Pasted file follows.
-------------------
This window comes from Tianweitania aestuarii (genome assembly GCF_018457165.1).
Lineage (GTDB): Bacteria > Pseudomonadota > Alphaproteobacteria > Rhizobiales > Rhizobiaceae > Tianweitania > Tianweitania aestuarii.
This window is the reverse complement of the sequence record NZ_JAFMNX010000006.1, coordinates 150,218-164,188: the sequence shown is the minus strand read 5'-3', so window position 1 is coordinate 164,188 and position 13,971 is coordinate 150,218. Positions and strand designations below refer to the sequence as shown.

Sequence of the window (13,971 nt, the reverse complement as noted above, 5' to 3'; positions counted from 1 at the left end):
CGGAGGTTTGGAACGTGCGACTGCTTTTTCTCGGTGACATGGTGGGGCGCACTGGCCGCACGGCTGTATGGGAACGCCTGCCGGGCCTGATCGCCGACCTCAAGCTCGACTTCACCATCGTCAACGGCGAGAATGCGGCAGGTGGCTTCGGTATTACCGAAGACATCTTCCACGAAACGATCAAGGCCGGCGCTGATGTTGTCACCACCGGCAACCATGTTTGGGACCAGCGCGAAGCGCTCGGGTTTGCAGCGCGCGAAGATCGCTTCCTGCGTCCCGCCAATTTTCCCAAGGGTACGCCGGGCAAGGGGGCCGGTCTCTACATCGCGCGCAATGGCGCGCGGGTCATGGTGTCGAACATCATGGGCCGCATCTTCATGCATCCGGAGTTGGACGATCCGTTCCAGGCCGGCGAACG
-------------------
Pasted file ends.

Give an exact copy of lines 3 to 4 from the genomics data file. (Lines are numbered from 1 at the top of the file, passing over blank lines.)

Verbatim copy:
This window is the reverse complement of the sequence record NZ_JAFMNX010000006.1, coordinates 150,218-164,188: the sequence shown is the minus strand read 5'-3', so window position 1 is coordinate 164,188 and position 13,971 is coordinate 150,218. Positions and strand designations below refer to the sequence as shown.

Sequence of the window (13,971 nt, the reverse complement as noted above, 5' to 3'; positions counted from 1 at the left end):